The case of Alejandro Gonzalez Iñàrritu’s short film in the collective work 11’09’’01 – September 11 (Canada 2002) is extremely interesting, since the impact with the ground of the falling bodies is not represented at all and since the black screen is used to partially obscure the movement that precedes the impact, which is, therefore, only evoked as the dramatic and inevitable ending of the falls. The black screen represents a darkening of both the visual field and consciousness. The sight at a distance of desperate, defenceless falling bodies is immediately and emphatically experienced by the spectator because of the precarious nature of its representability. The unwatchable, the unbearable, the unrepresentable is embodied in the ‘blind’ gaze offered by the black screen. Deferring, fragmenting, rationing and partially blacking out the movement, Iñàrritu wants to keep us at a distance, in order to make those piteous images acceptable and bearable. The film embodies both a perceptual and an interpretive approach. The unsensory (i.e. the negation of perception) communicates the insensate (the inconceivability of the events). The physic and the psychic are bound together in an empathetic process of understanding. This empathic relationship does not occur through the proximity between the viewer’s body and that of the falling victims, nor through the display of their facial expressions, but rather through the embodiment of expressive qualities of the on-screen event: the film is operating literally on the edge of visual perception, working to focus bodies that are almost indistinguishable from the rubble – falling debris, souls in search of liberation. Verticality is ineluctability, the fall is decline (in fact, the fall of the bodies anticipates and prefigures the fall of the Towers). The strength of the expressive qualities of the images and sounds (which literally surround the spectator, coming from all directions) affects the neurophysiological basis of the spectator’s emotional experience, but reaches a higher, symbolic level: the movement in the space is a sense of void, and the spectators feel they are plummeting. What heightens these emotions is not only the recognition of the bodily conditions of the falling bodies and the generic empathy that arises from our awareness of our human similarity with those people, but also the ‘expressive shape’ of the movement. The representational forms and expressive dynamic have per se – or rather, they are – expressive means that instinctively refer to figurative concepts (the fall as a sense of emptiness, decline, decay, human weakness, dizziness as instability, fear; speed as an uncontrollable, inevitable force) and thus arouse emotions empathetically, i.e. in the form of an immediate understanding of the meaning of the fall: the sensate in the sensorial, and the sensorial in the sensate.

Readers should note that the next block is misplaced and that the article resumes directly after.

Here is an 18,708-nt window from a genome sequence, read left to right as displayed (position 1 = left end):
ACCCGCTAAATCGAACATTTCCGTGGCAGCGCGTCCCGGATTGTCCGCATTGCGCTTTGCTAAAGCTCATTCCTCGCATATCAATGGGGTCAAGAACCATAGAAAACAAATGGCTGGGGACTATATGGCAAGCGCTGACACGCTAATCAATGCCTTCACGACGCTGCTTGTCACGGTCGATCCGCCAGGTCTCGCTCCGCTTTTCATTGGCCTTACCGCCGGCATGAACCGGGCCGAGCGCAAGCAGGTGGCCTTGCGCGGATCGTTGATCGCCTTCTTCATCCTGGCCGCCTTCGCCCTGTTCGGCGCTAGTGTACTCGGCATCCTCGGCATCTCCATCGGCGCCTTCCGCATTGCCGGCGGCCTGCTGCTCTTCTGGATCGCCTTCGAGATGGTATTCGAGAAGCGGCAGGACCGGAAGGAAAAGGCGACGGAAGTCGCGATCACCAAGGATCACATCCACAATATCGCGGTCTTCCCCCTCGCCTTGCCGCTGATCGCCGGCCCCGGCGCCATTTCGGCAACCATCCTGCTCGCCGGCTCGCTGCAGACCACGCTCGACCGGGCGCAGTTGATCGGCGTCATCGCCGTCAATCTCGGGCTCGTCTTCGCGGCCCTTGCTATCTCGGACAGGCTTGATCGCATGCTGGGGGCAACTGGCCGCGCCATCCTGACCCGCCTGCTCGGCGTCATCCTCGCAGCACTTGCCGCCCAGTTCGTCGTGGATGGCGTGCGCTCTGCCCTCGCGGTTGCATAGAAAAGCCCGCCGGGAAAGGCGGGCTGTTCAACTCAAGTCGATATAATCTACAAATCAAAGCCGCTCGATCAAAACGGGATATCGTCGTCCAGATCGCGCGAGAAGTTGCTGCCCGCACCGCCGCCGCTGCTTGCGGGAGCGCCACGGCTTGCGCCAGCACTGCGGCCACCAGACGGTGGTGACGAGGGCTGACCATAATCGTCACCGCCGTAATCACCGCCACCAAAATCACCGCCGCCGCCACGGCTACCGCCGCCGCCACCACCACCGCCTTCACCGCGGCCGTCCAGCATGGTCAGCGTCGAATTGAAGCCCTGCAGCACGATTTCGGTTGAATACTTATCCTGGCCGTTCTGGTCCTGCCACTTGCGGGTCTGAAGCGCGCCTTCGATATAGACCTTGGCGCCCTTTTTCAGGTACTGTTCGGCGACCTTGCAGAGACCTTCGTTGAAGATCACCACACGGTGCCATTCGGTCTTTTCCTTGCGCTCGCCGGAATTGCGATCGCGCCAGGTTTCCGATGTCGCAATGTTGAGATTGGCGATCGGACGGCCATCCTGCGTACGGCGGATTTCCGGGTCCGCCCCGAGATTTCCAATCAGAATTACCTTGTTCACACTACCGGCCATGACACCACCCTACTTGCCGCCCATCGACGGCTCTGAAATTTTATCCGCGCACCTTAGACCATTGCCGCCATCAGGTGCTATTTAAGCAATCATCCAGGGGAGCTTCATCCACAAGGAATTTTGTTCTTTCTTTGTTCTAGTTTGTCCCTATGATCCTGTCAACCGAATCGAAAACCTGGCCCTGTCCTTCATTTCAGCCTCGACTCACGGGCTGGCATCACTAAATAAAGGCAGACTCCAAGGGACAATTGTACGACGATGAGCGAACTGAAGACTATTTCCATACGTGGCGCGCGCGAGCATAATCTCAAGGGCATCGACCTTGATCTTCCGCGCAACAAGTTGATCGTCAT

Oggi m’imbatto per caso in questo video di Scott Snibbe e Annie Loui:
“Falling Girl is an immersive interactive narrative installation that allows the viewer to participate in the story of a young girl falling from a skyscraper. During her miraculously slow descent, the girl reacts to the people and events in each window. Daylight fades, night falls and passes, and at dawn, when the falling girl finally lands on the sidewalk, she is an aged woman who bears no resemblance to the young girl who started her fall a few minutes before.